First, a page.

Transparency advocates love to quote Louis Brandeis to the effect that “sunshine is the best disinfectant.” Who could dispute the beneficial impact on politics of throwing open the doors and flinging open the windows?
But sunlight can have other effects as well. If too intense, sunlight can wilt. It can scorch. It can even kill.
Transparency has been a trending topic for several decades. The Sunlight Foundation, established in 2006, focuses on transparency in Congress and at various levels of governance, lobbying, and campaign finance. Transparency International, founded in 1993, evaluates the level of corruption and bureaucratic opacity in countries around the world. These and other organizations are committed not only to opening up the political realm but also empowering citizens to become watchdogs.
In effect, transparency advocates want to turn the surveillance state upside down, so that we the people are monitoring our elected — and unelected — representatives. “Storm the Bastille!” was the slogan of the French revolution. “Storm the Panopticon!” is the slogan of the transparency revolution.
But in recent years, a backlash against transparency has been taking shape.
In a 2009 article in The New Republic, the legal scholar Lawrence Lessig argued that complete openness could have unintended consequences, for it could radically constrain privacy and reveal information that would be ripe for misunderstanding. Bulgarian thinker Ivan Krastev has pointed out that more information doesn’t necessarily lead to more informed civic choices (American voters, for instance, returned George W. Bush to office even after the lies of the Iraq War came out in the press). After the first Wikileaks documents appeared in public in 2006 — and even more so after the cyber-organization turned on its information fire hose in 2010 — the U.S. government, the diplomatic class, and mainstream punditry complained that the whole world could now sift through at all the state’s laundry, dirty or otherwise.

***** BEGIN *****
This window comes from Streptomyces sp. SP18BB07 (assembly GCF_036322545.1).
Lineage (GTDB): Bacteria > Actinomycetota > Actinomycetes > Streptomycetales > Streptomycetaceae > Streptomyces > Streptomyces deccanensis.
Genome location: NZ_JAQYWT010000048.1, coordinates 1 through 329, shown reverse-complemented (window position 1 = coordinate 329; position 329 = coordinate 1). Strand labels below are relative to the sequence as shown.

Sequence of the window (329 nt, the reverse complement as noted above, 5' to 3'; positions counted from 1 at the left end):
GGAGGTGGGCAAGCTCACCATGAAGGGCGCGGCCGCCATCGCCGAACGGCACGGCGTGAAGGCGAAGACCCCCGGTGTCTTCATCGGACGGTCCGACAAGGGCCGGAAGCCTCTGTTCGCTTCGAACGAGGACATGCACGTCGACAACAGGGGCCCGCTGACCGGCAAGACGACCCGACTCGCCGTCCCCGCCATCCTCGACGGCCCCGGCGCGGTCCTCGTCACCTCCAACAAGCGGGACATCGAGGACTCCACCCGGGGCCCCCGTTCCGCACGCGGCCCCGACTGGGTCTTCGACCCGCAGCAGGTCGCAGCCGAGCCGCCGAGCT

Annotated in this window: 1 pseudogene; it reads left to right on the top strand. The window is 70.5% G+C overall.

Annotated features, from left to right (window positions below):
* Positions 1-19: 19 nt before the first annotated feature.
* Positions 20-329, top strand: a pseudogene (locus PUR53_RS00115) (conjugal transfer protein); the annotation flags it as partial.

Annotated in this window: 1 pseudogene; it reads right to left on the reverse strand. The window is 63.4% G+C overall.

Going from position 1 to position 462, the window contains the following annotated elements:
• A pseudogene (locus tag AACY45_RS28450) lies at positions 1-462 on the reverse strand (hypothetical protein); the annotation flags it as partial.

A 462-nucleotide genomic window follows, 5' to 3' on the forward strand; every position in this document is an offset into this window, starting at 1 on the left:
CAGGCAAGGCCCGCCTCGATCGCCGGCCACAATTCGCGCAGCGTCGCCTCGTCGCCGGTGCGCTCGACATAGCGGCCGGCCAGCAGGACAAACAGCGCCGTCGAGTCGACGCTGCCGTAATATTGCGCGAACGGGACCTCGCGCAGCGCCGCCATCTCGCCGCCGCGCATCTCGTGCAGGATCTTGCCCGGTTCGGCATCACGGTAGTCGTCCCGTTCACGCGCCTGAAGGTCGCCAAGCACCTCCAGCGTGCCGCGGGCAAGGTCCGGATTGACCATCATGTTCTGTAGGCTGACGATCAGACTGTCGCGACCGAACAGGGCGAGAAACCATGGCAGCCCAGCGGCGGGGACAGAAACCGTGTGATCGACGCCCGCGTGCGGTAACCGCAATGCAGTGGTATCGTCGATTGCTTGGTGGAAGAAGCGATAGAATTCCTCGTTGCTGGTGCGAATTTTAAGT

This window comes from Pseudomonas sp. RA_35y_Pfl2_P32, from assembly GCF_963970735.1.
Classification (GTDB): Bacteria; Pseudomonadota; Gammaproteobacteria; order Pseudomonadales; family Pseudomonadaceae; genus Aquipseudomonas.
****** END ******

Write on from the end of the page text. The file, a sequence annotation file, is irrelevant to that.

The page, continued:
In his 2013 novel The Circle, Dave Eggers imagined a world in which we all live in glass houses, not because the NSA has acquired universal monitoring power but because we citizens are surveilling ourselves via social media and wearable cameras. This is what I’ve called participatory totalitarianism.